New Albany News

New Albany-Plain Local

Two levies considered for Nov. 4 election

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New Albany-Plain Local School District officials are considering two levy requests for the November general-election ballot.

School board members said May 5 the district could pursue a two-year, 6-mill operating levy and a 2-mill permanent-improvements levy. Board members did not specify a potential term for the permanent-improvements levy.

The district is facing a $5 million deficit in fiscal year 2016, according to a draft of its five-year forecast.

If approved, the operating levy would help prevent a deficit in fiscal years 2016 and 2017.

The district's most recent operating levy was approved by voters in November 2012.

That issue, a 4.24-mill continuous operating levy to generate $3.51 million annually, was paired with a 2.59-mill bond issue for $45.1 million to pay for the new school building currently under construction and site improvements. The bond and levy cost homeowners approximately $209 per year per $100,000 of assessed property value.

The district also has a 24.4-mill permanent operating levy approved in 2008 that collects $21.7 million per year. The permanent levy, which was a first for the district, costs about $750 per year per $100,000 of assessed property value.

The 4.24-mill operating levy was expected to keep the district in the black through fiscal year 2015.

When campaigning for the bond and levy, board members said they would report back to the community on the district's progress after two years. District officials referred to the permanent levy as a "two-year levy" because it would prevent a deficit only until 2014, at which time they had promised to prove their fiscal responsibility to voters.

"Clearly, we can demonstrate wholesale changes in the structure of our education," said board member Laura Kohler.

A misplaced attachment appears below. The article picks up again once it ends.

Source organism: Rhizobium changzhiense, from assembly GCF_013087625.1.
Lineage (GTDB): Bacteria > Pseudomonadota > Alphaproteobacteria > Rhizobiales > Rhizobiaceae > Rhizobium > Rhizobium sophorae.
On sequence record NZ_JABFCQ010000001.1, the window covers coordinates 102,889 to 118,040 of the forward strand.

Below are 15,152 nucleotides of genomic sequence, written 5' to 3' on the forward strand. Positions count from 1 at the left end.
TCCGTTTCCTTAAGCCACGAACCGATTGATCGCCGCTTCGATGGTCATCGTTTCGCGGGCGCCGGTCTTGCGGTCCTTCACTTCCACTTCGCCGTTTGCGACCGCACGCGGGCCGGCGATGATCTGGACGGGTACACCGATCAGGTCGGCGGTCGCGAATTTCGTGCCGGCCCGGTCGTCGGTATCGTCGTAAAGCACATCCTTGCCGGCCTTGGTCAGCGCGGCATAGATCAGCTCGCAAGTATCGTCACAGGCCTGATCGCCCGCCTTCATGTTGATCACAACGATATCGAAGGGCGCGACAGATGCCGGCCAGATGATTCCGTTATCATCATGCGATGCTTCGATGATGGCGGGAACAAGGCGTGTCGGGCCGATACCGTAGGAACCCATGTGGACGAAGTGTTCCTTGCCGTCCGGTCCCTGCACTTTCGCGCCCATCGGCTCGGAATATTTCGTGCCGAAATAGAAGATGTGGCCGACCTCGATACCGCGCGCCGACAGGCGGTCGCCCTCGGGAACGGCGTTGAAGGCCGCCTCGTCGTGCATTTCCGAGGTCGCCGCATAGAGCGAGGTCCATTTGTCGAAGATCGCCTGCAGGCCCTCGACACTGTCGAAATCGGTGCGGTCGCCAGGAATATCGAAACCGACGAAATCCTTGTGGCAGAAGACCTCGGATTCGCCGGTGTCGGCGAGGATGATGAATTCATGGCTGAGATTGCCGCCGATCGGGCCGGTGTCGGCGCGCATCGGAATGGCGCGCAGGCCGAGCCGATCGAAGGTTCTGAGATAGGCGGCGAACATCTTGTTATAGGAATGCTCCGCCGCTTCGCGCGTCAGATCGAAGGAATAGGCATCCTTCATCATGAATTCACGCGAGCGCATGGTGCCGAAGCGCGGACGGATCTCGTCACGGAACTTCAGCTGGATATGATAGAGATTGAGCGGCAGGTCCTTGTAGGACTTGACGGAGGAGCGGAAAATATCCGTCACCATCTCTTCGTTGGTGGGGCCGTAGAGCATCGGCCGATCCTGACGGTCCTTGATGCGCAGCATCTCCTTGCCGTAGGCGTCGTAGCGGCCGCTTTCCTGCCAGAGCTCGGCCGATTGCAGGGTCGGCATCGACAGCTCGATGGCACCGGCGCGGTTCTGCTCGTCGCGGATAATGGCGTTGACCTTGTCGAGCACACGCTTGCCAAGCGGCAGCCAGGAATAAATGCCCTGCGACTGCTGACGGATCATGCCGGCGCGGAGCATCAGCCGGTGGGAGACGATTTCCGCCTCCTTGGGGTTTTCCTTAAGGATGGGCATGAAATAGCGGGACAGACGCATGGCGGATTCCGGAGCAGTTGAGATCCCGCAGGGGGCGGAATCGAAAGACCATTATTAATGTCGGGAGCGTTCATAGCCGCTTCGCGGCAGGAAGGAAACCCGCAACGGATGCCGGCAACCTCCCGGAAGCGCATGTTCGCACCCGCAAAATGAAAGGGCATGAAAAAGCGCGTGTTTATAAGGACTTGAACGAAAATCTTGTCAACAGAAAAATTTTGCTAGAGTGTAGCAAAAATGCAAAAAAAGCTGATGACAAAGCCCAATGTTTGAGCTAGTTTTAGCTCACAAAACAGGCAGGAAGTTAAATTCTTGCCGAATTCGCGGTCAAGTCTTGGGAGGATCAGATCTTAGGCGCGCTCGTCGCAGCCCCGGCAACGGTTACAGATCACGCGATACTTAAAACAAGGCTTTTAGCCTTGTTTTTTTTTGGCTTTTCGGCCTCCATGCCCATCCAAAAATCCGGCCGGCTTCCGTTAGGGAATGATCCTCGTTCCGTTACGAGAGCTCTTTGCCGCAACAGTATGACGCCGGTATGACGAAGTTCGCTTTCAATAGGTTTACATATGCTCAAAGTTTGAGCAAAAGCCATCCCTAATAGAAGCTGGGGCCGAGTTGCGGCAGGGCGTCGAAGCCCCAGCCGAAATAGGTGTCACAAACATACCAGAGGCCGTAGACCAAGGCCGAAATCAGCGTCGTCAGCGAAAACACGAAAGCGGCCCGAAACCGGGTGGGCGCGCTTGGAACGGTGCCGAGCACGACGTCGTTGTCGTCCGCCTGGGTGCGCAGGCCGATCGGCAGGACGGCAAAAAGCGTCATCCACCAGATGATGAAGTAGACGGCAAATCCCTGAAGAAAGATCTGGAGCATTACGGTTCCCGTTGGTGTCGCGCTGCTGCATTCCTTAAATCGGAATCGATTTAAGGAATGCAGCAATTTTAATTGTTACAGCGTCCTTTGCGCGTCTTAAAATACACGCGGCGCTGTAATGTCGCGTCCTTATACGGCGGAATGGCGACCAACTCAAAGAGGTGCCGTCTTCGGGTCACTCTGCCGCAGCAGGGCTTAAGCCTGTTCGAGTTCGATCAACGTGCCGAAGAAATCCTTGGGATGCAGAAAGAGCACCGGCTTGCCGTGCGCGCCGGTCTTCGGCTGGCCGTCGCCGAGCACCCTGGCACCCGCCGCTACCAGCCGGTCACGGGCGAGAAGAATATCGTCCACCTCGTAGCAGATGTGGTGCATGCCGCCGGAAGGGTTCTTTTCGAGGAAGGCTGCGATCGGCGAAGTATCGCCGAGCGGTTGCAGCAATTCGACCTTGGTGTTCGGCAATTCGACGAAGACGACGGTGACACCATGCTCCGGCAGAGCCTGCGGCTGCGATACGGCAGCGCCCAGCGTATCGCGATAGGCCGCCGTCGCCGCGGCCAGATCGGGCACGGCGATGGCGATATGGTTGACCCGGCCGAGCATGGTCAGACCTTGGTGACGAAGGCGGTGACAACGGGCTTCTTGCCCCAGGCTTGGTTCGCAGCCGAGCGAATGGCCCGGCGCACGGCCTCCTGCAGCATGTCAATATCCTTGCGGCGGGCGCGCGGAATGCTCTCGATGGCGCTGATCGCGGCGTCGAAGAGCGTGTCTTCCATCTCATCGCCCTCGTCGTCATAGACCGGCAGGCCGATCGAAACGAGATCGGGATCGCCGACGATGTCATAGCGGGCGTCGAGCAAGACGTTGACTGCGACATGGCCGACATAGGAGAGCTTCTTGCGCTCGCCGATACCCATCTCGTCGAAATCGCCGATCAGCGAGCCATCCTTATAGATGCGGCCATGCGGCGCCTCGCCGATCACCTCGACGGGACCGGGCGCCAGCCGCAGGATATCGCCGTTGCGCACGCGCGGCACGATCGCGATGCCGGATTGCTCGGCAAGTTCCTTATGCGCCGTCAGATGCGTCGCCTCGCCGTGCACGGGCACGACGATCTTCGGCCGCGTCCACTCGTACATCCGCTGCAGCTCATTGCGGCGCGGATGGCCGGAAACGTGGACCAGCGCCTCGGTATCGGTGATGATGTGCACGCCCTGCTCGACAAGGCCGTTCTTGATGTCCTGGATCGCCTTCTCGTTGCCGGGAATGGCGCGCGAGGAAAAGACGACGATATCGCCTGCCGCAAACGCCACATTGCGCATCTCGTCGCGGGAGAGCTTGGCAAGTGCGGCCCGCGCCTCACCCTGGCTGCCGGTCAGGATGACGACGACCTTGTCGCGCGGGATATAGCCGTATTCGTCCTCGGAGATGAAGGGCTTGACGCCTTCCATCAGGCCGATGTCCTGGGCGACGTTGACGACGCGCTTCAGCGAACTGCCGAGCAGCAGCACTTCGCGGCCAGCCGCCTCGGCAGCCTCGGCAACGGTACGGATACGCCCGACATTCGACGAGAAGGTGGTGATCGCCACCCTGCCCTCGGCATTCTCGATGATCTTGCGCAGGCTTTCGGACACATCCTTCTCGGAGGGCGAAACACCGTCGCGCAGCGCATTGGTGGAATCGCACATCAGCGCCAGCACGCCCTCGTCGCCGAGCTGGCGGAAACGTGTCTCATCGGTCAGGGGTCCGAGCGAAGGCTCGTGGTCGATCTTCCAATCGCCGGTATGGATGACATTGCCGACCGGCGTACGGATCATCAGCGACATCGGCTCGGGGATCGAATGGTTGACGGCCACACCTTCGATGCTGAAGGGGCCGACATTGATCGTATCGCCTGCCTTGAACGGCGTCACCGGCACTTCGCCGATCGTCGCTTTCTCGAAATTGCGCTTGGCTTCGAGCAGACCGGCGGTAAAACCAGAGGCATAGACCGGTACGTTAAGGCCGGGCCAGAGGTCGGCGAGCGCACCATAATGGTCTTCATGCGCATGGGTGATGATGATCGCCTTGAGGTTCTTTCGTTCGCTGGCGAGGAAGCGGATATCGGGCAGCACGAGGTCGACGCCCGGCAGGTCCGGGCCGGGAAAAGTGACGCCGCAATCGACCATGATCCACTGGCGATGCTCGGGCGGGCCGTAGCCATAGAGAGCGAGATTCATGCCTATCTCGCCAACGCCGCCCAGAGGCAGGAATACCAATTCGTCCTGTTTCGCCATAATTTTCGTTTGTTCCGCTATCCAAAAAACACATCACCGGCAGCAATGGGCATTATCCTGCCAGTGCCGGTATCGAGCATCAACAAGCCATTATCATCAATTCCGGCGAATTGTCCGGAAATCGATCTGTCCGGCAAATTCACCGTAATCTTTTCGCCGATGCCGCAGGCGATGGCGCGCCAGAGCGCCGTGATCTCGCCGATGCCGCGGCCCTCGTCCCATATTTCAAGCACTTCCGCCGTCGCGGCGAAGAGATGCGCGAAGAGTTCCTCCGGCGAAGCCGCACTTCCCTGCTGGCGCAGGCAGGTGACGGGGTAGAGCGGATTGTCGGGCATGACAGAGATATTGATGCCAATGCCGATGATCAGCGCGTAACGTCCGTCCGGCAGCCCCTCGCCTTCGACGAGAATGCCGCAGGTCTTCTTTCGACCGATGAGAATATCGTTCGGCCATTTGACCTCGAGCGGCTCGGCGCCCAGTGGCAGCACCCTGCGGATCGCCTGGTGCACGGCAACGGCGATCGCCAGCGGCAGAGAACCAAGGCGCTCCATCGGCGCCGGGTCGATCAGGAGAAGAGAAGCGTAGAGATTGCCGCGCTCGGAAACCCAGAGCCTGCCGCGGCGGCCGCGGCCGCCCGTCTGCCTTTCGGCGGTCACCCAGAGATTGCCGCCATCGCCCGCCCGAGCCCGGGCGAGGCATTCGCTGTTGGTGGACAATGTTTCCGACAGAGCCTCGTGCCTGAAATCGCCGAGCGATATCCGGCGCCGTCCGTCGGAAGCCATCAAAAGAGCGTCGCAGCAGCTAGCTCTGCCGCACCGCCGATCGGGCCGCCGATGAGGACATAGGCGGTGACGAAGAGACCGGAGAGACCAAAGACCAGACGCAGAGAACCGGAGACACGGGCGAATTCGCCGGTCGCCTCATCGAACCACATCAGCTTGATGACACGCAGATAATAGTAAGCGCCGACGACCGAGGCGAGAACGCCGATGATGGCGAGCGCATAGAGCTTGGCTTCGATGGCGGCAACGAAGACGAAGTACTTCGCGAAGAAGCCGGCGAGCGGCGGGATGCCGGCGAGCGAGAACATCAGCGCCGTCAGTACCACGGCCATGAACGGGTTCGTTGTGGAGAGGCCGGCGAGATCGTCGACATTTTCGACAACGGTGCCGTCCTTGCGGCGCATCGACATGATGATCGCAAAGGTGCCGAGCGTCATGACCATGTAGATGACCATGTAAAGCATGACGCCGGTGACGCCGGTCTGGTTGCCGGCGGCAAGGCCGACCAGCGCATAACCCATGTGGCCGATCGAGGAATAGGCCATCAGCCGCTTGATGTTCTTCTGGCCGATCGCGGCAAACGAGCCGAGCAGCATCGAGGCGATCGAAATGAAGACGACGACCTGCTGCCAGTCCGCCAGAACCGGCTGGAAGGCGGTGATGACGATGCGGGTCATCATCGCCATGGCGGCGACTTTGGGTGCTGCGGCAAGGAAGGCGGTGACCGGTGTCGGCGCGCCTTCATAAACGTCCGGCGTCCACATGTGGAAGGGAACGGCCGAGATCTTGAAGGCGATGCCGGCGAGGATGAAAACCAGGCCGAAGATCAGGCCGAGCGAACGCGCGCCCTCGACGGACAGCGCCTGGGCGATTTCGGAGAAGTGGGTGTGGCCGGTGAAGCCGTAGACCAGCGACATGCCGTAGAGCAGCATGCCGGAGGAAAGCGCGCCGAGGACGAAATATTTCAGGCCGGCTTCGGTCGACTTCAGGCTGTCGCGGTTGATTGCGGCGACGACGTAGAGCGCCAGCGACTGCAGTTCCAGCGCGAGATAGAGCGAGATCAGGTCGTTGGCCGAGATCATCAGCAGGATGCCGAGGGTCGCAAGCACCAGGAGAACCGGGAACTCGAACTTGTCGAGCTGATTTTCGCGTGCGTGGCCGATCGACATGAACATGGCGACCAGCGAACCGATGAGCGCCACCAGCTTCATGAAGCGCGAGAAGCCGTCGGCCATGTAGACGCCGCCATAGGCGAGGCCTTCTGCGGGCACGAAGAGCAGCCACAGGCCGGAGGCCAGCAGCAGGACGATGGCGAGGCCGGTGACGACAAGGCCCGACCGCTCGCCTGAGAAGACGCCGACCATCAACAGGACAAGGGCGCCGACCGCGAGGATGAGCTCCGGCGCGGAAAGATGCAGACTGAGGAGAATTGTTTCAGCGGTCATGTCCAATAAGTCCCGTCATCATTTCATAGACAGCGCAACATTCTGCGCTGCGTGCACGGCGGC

Kohler said the school board needs to be careful when asking taxpayers to invest in the district but added, "I think we should proceed because we know we've made good on our promise."

Board member Mike Klein agreed, suggesting the district use the same two-year cycle for another operating levy.

Michael Sawyers, chief of operations and strategic development, said the district needs to budget $21.5 million over the next 10 years for permanent improvements.

The most recent permanent-improvements levy expired in December 2009. Treasurer Rebecca Jenkins said the permanent-improvements fund is down to $120,000.

Sawyers' list of permanent improvements includes everything from repairing roofs and replacing heating and cooling systems to repaving parking lots and purchasing buses and textbooks. The $21.5 million in estimated costs included an annual increase for inflation and figures described as "placeholders" for technology, curriculum resources and any costs associated with recommendations from future security audits.

Superintendent April Domine said the district needs to budget an average of $1.4 million to $1.6 million annually for permanent improvements.

District officials also discussed staffing levels, which Domine called "lean," and ways to reduce costs before the board asked administrators to present the operating levy and permanent-improvements levy May 12 to the financial review and reporting committee.

The FRRC on May 12 reviewed the five-year forecast, which must be updated before May 31, per state law, but the committee did not discuss specific levy millage rates.

FRRC members requested the forecast include potential salary increases, even if solid estimates were not available, before district officials ask for any levy.

Jenkins told the FRRC the district agreed in the two recently approved union contracts to establish a committee that would make recommendations on performance-based increases. She said it would be possible to include an estimate for the increases in the forecast though it most likely would change in future updates.

Jenkins said the board will have to make a decision quickly if it plans to put an issue or issues on the Nov. 4 ballot.

The filing deadline for the November election is Aug. 6, Jenkins said, the school board would need to start considering necessary legislation as early as June.

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